Annular Solar Eclipses

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AKA a “Ring of Fire” eclipse, they occur when the Moon’s apparent diameter is smaller than the Sun’s, blocking most of the Sun’s light and causing the Sun to look like an annulus (ring).

The next annular solar eclipse will be visible in western parts of the United States, Mexico, and several Central American and South American countries on October 14, 2023 at 15:03 UTC. Mark your calendars!

Photo Credit: Stefan Seip

The “Ring of Fire” Eclipse

A solar eclipse happens when the Moon moves between the Sun and Earth, casting a shadow on Earth, fully or partially blocking the Sun’s light in some areas.

Because the moon is farther away from Earth, it seems smaller and does not block the entire view of the sun. When the Moon comes just shy of completely blocking out the Sun a bright ring or annulus is visible. This is a special kind of partial eclipse, an annular eclipse.

During an annular eclipse, the Moon is far enough away from Earth that the Moon appears smaller than the Sun in the sky. Since the Moon does not block the entire view of the Sun, it will look like a dark disk on top of a larger, bright disk. This creates what looks like a ring of fire around the Moon.

The Ring of Fire

Photos from previous eclipses show the “ring of fire”. Graphics show where & why it happens.
Annular Eclipse - Japan - May 21, 2012 CREDIT: George Olcott

Annular Eclipse – Japan – May 21, 2012 CREDIT: George Olcott


Here’s a peak at what an annular eclipse looks like if viewing with solar glasses or a filtered eye piece.

Annular Eclipse filtered view – animation shows filtered eyepiece view of an annular eclipse but with only the black background (i.e. view with eclipse glasses on)

Annular Eclipse closeup view – animation shows the filtered eyepiece view with the clouds moving with halo rainbows. Like one might see by holding a piece of solar filter against the sky. Sky darkens during annularity.


Annular Eclipse Diagram

Credit: NASA, Music Provided By Killer Tracks: “Bring Me Up” – Kampe Wikstrom

CREDIT: Don Davis under contract to Rice University, paid for by the NASA’s Heliophysics Education Consortium, and are copyright Rice University


Annular Eclipse – Japan – May 21, 2012 - CREDIT: Joseph Mina via Flick
Annular Eclipse – Japan – May 21, 2012 - Credit: Joseph Mina

CREDIT: NASA Lunar Science Institute’s May 20, 2012 Annular Eclipse Video. This video is a compilation of 162 photos taken by Dr. Dale Cruikshank at the Grand Canyon in Arizona during the May 20th, 2012 annular eclipse. Dr. Cruikshank is one of the premier astronomers and planetary scientists in the Astrophysics Branch at NASA Ames Research Center, Moffett Field, Calif. The video was produced by the NASA Lunar Science Institute (NLSI).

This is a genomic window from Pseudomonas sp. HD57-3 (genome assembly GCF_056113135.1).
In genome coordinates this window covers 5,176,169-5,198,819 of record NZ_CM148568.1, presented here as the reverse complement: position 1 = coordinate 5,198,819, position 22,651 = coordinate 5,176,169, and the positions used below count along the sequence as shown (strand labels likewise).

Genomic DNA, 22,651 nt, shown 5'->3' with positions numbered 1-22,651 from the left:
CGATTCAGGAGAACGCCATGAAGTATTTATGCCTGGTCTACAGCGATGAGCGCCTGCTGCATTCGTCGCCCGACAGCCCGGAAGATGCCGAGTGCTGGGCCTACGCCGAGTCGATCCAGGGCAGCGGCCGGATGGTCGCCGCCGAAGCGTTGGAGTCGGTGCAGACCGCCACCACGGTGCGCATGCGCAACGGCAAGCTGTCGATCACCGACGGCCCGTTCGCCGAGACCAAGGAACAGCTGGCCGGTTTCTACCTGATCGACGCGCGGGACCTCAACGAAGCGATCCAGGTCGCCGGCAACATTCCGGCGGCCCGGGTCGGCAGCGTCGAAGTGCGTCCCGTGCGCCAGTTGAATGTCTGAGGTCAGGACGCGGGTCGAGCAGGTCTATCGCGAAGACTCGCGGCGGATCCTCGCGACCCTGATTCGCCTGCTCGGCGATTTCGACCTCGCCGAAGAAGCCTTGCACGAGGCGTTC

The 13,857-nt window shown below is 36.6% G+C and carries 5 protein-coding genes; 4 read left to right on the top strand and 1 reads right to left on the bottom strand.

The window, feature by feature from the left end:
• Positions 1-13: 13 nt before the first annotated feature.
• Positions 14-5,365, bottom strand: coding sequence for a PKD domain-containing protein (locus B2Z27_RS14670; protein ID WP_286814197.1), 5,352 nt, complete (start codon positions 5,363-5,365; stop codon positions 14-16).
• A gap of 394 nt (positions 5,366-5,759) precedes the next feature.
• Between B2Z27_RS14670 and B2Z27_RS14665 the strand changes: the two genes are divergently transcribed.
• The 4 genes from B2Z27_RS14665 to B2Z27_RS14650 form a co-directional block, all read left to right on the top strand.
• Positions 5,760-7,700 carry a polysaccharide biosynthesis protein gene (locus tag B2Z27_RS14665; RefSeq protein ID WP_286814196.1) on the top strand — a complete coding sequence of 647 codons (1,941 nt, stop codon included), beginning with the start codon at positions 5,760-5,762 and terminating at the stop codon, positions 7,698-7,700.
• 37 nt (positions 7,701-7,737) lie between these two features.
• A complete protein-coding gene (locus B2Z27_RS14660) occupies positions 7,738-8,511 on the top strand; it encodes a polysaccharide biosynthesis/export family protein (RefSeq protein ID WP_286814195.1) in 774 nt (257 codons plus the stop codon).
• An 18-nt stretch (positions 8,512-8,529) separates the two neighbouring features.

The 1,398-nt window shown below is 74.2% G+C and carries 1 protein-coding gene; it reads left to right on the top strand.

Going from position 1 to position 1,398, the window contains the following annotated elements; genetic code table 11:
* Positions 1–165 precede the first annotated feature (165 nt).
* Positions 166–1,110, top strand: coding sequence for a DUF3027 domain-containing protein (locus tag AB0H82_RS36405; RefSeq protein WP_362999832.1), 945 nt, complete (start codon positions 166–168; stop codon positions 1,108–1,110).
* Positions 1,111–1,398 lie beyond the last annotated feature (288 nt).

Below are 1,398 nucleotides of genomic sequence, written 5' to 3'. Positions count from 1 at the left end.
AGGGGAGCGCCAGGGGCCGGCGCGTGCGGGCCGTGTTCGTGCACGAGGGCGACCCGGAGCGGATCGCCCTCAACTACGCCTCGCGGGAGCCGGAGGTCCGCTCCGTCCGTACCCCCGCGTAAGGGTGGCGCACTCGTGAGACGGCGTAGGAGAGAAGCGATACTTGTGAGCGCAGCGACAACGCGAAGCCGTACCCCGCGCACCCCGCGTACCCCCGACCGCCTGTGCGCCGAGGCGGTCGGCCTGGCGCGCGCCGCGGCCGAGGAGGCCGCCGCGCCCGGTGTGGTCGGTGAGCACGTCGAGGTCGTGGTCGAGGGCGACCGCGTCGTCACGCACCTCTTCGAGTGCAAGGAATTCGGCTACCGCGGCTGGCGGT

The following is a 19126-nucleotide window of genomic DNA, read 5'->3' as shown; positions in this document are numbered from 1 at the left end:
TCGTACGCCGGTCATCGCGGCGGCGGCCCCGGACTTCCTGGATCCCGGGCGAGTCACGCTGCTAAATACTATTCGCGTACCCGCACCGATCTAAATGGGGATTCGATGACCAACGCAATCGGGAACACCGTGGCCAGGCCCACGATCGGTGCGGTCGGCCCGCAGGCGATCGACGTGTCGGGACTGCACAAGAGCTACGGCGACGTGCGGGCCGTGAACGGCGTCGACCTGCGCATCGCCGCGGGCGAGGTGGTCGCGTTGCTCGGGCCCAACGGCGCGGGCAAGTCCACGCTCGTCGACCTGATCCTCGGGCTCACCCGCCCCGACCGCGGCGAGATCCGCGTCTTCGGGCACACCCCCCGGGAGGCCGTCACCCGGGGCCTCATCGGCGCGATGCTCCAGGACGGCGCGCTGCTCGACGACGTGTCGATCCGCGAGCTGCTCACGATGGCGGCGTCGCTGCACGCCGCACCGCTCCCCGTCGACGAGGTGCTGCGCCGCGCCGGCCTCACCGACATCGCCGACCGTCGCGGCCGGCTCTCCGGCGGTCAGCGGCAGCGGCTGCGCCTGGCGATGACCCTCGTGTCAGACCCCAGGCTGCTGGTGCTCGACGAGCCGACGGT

Annular Eclipse – Japan – May 21, 2012 - Credit: Hidetsugu Tonomura, via Flickr
Annular Eclipse – Japan – May 21, 2012 – CREDIT: Hidetsugu Tonomura
Solar eclipse on May 20, 2012. Taken from Red Bluff, California.
Solar eclipse on May 20, 2012. Taken from Red Bluff, California. Credit: Brocken Inaglory - Own work, CC BY-SA 3.0, Link

Ring of Fire – May 10 2013 Annular Solar Eclipse, Pilbara, Western Australia

Photography & Editing – Colin Legg • Photography – Geoff • Original Music Peter


Unlike a total solar eclipse, at no time will this be safe to view with the naked eyes. Be sure to carefully read the details to understand how to protect your eyes! Homemade filters or ordinary sunglasses, even very dark ones, are not safe for looking at the uneclipsed or partially eclipsed Sun.

Partial Solar Eclipse

If you’re not in the direct path for a annular eclipse—but still within the outside of the path—this is what you may have seen with proper eye protection.

In some places, viewers didn’t get to see this ring around the Moon. However, they experienced a partial solar eclipse if within range as the map above shows. This happens when the Sun, Moon, and Earth are not exactly lined up. The Sun will appeared to have a dark shadow on only part of its surface. Viewers in parts of the eastern United States and northern Alaska saw a partial solar eclipse on June 10, along with much of Canada and parts of the Caribbean, Europe, Asia, and northern Africa.

In the United States, the partial eclipse was visible along parts of the Southeast, Northeast, Midwest, and in Northern Alaska. In many of these locations, the eclipse will occur before, during, and shortly after sunrise. This meant that viewers will need to get a clear view of the horizon during sunrise in order to see the eclipse.

Partial Lunar Eclipse
CREDIT: Michael Zeiler,
CREDIT: Michael Zeiler,

Mark your calendars! Two upcoming solar eclipses in 2023 & 2024.

After that, you’ll have to travel, because you won’t see another one in the USA until 2045!!